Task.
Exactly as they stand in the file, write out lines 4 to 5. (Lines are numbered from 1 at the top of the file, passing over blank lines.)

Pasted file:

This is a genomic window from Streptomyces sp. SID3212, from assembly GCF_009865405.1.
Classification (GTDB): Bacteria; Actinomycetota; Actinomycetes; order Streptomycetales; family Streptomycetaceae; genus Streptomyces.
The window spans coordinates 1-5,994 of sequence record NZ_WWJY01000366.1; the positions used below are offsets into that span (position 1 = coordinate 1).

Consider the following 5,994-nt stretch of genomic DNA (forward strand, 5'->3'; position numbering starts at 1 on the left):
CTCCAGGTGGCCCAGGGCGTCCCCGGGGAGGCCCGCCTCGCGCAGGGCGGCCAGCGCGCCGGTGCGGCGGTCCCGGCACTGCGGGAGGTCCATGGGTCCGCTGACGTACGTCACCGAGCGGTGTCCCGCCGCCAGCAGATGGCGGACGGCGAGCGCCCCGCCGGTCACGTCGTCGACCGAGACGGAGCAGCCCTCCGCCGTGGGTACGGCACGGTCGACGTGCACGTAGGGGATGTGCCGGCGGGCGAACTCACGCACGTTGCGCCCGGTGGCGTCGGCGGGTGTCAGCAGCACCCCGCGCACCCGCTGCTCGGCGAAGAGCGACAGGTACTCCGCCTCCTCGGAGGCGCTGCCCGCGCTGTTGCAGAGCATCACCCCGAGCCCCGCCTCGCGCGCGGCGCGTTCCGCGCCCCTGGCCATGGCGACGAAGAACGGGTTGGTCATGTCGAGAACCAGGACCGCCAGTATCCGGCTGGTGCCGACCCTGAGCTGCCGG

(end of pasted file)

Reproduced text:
Consider the following 5,994-nt stretch of genomic DNA (forward strand, 5'->3'; position numbering starts at 1 on the left):
CTCCAGGTGGCCCAGGGCGTCCCCGGGGAGGCCCGCCTCGCGCAGGGCGGCCAGCGCGCCGGTGCGGCGGTCCCGGCACTGCGGGAGGTCCATGGGTCCGCTGACGTACGTCACCGAGCGGTGTCCCGCCGCCAGCAGATGGCGGACGGCGAGCGCCCCGCCGGTCACGTCGTCGACCGAGACGGAGCAGCCCTCCGCCGTGGGTACGGCACGGTCGACGTGCACGTAGGGGATGTGCCGGCGGGCGAACTCACGCACGTTGCGCCCGGTGGCGTCGGCGGGTGTCAGCAGCACCCCGCGCACCCGCTGCTCGGCGAAGAGCGACAGGTACTCCGCCTCCTCGGAGGCGCTGCCCGCGCTGTTGCAGAGCATCACCCCGAGCCCCGCCTCGCGCGCGGCGCGTTCCGCGCCCCTGGCCATGGCGACGAAGAACGGGTTGGTCATGTCGAGAACCAGGACCGCCAGTATCCGGCTGGTGCCGACCCTGAGCTGCCGG